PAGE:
We also saw that photojournalist walking with someone who somehow had that air of being park-management-type, reinforcing the idea that news had broken but who knew what it might be. I couldn't make out anything from what they were talking about past a reference to ``sixteen lots''. One plan for saving the park has been to divide the property into smaller lots so they can be assessed separately and, of course, to sell it off. The park's sold most of its antique carousel horses to survive; possibly it sold the missing Yo-Yo or some other absent rides (there's a Musik Express station without the mechanism or cars or anything, for example, and I can't remember whether they had the Musik Express last year) similarly. Selling off land to keep going is ... thinkable, but also, kind of horrible to think about.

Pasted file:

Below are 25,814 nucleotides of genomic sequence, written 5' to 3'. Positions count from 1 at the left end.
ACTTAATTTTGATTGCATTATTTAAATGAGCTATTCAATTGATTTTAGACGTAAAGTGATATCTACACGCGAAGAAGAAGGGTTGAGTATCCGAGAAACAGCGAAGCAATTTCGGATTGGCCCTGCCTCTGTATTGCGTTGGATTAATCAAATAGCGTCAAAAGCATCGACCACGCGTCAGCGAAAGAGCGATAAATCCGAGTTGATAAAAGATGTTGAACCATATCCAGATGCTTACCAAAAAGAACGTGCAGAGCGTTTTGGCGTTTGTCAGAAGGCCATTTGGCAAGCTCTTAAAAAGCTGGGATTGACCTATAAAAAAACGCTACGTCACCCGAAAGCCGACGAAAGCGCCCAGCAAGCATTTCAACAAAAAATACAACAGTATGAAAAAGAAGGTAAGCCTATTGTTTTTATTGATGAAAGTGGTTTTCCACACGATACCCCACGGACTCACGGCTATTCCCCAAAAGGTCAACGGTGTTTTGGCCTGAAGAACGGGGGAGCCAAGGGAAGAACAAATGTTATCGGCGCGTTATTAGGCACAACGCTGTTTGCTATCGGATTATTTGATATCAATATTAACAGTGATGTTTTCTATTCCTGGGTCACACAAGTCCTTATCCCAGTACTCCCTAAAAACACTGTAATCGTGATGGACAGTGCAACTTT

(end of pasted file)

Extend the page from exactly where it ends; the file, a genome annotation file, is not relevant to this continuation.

We did some further exploring of the edges of the park --- I think there was also a little sprinkling of rain here, though to be honest, the rain came and went so many times it's hard to keep track --- and part of that brought us back into Kiddieland where the world comes to an end. Really, there's a very scary bridge and a path that leads out into the jungle, but it's blocked off and the bridge looks horrifyingly rickety and when I went back to poke around as far as I could a park employee came over and told me that guests weren't allowed there. I choked out a ``Sorry'' and felt like by going quite that far I had broken the trust of the Conneaut Lake Park community. I couldn't think of more to say.